For a short, chubby 13-year-old girl with a boy band obsession, going online in the early 1990s was a lot less hostile than going to school.
Looking back, I most miss the personal anonymity; an online existence without photography or video, a time when it was normal not to use your real name, when people could interact without demographic data being harvested for advertisers or shuffling people into neat demographic categories in the name of improved user experience.
When I visit the empty pages of hibernating websites today, I find troves of my own static data in the system. Multimedia mementos of my current fandoms like Doctor Who are scattered across dozens of social media platforms. Yet the online world where I first encountered the pleasures of fan culture no longer exists at all.
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The new computer with Prodigy software arrived the month before I turned 13. At a time when the New Kids on the Block had ushered in “tween” fandom, I was happy to be moving onto being an actual teenager. Prodigy was marketed as an “interactive personal service” that provided dial-up access, over your home phone line, to a very basic graphical user interface featuring a pixellated star logo—but was otherwise mostly text in different colored boxes. Occasionally, I read the news for my homework assignments, but the bulletin boards were where most of my time was wasted.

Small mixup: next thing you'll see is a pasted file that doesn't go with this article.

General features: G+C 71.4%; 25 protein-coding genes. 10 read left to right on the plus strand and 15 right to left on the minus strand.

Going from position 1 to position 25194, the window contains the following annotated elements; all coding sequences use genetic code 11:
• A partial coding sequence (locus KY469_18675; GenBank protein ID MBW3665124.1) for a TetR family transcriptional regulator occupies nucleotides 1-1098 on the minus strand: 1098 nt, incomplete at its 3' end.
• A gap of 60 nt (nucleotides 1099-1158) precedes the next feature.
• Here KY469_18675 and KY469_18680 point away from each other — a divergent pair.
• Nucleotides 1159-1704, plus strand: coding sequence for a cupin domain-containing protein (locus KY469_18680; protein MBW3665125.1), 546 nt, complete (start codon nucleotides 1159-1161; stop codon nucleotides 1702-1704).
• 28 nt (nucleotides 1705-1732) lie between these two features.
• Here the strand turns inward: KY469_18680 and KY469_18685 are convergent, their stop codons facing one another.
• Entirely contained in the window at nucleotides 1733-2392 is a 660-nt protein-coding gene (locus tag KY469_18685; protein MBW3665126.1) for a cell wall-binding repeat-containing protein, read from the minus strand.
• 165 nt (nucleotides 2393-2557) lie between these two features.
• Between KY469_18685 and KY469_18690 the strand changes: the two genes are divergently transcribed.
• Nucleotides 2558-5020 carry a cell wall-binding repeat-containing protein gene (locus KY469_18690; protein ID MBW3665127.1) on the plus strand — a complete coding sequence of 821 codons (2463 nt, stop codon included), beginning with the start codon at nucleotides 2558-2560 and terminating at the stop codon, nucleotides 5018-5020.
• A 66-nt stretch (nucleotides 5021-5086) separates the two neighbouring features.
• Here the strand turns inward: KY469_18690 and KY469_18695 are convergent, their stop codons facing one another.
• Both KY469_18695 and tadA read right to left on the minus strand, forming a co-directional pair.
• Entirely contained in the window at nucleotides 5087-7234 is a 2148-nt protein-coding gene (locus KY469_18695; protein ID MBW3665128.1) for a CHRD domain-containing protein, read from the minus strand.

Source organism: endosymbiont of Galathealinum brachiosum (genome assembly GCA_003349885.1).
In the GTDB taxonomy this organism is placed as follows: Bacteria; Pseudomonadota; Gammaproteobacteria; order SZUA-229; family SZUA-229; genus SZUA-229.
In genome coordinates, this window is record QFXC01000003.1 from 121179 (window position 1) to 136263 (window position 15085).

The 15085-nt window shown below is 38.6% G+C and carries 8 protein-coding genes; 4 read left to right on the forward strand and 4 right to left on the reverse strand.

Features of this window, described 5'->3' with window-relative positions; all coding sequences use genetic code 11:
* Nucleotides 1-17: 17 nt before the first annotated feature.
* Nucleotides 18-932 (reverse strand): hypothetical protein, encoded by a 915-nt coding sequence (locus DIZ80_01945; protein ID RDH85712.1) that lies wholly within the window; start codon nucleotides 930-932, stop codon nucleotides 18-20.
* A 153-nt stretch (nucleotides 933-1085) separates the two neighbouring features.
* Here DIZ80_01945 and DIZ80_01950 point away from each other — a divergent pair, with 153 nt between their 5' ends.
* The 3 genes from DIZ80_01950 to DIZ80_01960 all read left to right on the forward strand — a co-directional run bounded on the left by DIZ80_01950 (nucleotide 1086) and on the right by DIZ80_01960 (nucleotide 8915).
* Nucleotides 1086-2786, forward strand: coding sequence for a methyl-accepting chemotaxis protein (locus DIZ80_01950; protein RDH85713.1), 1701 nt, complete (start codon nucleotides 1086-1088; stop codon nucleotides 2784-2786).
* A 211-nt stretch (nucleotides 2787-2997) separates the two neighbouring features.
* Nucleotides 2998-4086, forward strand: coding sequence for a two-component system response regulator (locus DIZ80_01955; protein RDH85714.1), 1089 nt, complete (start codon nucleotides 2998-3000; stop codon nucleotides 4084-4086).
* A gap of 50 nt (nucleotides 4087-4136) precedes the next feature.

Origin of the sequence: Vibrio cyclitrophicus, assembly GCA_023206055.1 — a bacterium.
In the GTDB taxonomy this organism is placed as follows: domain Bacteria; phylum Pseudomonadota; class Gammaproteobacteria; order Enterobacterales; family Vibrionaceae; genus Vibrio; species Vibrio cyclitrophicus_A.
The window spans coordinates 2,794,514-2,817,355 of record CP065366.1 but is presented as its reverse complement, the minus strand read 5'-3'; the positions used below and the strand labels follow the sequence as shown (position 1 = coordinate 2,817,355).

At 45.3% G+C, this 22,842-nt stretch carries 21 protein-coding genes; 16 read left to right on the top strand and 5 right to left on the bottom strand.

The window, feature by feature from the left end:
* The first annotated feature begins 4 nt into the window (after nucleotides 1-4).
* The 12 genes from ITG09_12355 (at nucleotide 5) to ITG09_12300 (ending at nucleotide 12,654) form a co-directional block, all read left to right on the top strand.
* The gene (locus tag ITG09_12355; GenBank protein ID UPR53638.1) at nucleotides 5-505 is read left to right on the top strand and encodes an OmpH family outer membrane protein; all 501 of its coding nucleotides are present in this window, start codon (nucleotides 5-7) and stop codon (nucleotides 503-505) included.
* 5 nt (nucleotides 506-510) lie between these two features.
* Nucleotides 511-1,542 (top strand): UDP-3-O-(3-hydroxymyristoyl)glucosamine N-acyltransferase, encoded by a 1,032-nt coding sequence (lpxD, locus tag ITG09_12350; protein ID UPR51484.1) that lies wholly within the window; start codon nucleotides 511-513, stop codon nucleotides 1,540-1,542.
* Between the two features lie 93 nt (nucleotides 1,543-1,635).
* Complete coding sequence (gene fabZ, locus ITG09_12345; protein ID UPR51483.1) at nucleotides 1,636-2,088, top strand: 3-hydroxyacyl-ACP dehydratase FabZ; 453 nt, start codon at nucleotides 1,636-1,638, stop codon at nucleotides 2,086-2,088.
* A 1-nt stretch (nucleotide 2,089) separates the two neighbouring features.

My first experiences with online fandom began with a bulletin board area known as the Arts Club, where discussions about the “five bad brothers from the Beantown land”—as New Kid Donnie Wahlberg once rapped—took place on threaded discussion posts. While the most popular abbreviation for the band is NKOTB, the messages I saved always refer to them as NK. The NK. Our NK.
Fans wrote about everything we saw about the band—newspaper and magazine stories, the pursuit of rare merchandise such as Japanese versions of CDs, anything in pop culture that may have been a hidden reference to the New Kids—and swapped strategies for meeting them.
I began collecting and saving dot matrix printouts of fans' stories—pages with the original feed holes still attached on the edges, text crawling across page breaks.
On my thirteenth birthday, I made my first post to the NK thread on Prodigy, telling the story of how I actually got to meet the New Kids (except Donnie). Spread across multiple messages because of character limits, here are some of the tl;dr excerpts from my epic first post:
It should have been a normal Sunday morning. Sleeping until noon, church, breakfast, and maybe more sleep if I could sneak back to bed. So why was I up at six o’clock in the morning? Maybe because today was the day my dreams were gonna come true.
My birthday isn’t until tomorrow, but I ‘m wearing a brand new outfit and fixing my hair into an ultra “Jordified” style as my friends would say. Even my makeup has to be perfect for today. Because after breakfast, we’re driving to New York City for the United Cerebral Palsy telethon.